A few of my favourites include this puffin (more puffin pix), a.k.a. dumpling with feathers:

puffin in iceland
Plump, fluffy puffin (Fratercula arctica) in pink light (License image)

The photo below, of an African penguin (Spheniscus demersus) that's sort of sleeping, sort of keeping one eye open, makes me smile every time I look at it. The cute knob is turned up to 11.

It's sad that they're endangered though. At the beginning of the 1900s, there were something like 1.5 million+ of these birds, down from around 4 million at the beginning of the 1800s.

And now? Maybe 50,000 +/-.

Simple mathematics suggests that we have been 99% effective in wiping these lovely, innocuous birds off the face of the planet. I guess we excel at certain things.

sleepy African penguin
Endangered African penguin keeping an eye on me (License image)

And finally, here's a hoopoe bird (Upupa epops ceylonensis) getting ready to eat a centipede.

hoopoe bird eating centipede
Hoopoe bird making a meal of a centipede (License image)

My reason for liking this photo, besides the fact that the word hoopoe is fun to say (pronounced hoo-poo), is that shortly before I took it, a centipede bit me.

I had just put my hand on a wood door to close it, when I felt three strikes in rapid succession. There was searing pain that I can only describe as being like concentrated strikes of lightning, followed by pounding and throbbing, followed by more searing pain. For some reason, a centipede had crawled up a door and lain in wait to ambush me.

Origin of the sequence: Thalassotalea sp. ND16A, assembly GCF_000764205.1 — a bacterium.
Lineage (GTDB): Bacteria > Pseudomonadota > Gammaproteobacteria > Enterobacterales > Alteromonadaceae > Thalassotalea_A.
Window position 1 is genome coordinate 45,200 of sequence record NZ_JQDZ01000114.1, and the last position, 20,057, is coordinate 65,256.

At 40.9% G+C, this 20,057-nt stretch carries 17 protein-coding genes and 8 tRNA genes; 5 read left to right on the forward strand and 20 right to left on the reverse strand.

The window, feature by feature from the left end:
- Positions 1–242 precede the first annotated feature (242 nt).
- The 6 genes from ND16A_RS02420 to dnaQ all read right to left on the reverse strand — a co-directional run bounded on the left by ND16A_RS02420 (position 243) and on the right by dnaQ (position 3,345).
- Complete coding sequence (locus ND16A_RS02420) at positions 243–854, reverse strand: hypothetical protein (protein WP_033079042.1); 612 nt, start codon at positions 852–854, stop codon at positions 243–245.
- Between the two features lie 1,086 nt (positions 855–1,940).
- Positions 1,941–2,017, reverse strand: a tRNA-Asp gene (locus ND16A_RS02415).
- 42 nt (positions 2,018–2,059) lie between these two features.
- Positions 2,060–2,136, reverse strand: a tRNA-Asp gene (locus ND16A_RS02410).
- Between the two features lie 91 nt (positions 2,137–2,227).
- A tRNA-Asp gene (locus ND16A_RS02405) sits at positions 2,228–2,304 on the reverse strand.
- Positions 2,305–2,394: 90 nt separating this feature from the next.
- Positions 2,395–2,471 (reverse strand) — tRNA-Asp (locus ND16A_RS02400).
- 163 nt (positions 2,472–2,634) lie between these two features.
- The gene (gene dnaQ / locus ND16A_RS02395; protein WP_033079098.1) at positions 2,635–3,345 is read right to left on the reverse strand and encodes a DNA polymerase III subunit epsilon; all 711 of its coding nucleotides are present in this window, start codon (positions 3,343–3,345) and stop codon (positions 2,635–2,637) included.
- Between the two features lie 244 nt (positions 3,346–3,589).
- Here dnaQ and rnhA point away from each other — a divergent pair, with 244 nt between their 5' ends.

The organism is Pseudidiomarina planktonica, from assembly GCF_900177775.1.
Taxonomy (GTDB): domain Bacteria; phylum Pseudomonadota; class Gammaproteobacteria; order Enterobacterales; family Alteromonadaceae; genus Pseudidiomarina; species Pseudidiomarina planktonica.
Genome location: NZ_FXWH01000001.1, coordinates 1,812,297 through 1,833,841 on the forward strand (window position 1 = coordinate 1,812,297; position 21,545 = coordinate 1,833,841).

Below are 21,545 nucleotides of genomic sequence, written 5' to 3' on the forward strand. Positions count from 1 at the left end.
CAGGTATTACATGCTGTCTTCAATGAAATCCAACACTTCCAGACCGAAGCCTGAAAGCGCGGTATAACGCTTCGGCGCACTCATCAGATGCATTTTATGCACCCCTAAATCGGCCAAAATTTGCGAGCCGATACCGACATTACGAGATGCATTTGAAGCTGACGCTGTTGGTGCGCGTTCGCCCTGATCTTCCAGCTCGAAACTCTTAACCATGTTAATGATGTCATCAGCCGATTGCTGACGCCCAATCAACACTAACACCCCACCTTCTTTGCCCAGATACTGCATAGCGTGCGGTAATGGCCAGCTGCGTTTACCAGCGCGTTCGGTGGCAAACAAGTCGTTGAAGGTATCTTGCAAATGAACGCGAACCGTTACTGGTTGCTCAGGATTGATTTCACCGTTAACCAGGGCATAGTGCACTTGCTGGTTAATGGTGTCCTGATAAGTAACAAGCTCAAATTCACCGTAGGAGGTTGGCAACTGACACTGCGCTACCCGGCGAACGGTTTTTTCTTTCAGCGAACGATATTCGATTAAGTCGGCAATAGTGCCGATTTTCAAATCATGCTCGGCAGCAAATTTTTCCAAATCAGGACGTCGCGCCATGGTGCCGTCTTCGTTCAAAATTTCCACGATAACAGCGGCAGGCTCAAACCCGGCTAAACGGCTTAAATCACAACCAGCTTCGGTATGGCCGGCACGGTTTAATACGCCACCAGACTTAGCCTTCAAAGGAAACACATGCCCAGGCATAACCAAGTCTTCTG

I went to my friend Phil for help, who just laughed and called me, and I quote, "a wuss." With friends like Phil...

This hoopoe, who was far more compassionate and evolved a soul than Phil, obviously felt my pain and decided to administer justice.

I have many, many, many more photos I could share, but in order to contribute this post to Jim Goldstein's annual Best Photos project, I'm supposed to whittle to 5 or 10 images. I've failed once again. I hope that Jim will cut me the same slack he did for my 2014 list. Irrespective, looking through the list of links when they're published would be a great way to begin your photographic year.

Before wrapping-up, I'd just like to underscore that while I'm the guy holding the camera, creating images is a team effort. There were, as always, many people who were instrumental to my being able to take these photos and more—those who travelled with, endured, and babysat me; the owners and fantastic captains/ crews of the boats I spent time on; the proprieters of the many places I stayed; and the companies who supported me with gear (especially Zillion, NauticamF-Stop). Please accept my sincere gratitude for your help!

That'll do it for this first post of 2016.

It's going to be a busy year again. I'm out the door soon, pretty much away through October.

Have fun, take great photos, and make the most of every day.

Update 6 January: Jim's list is up. Click here.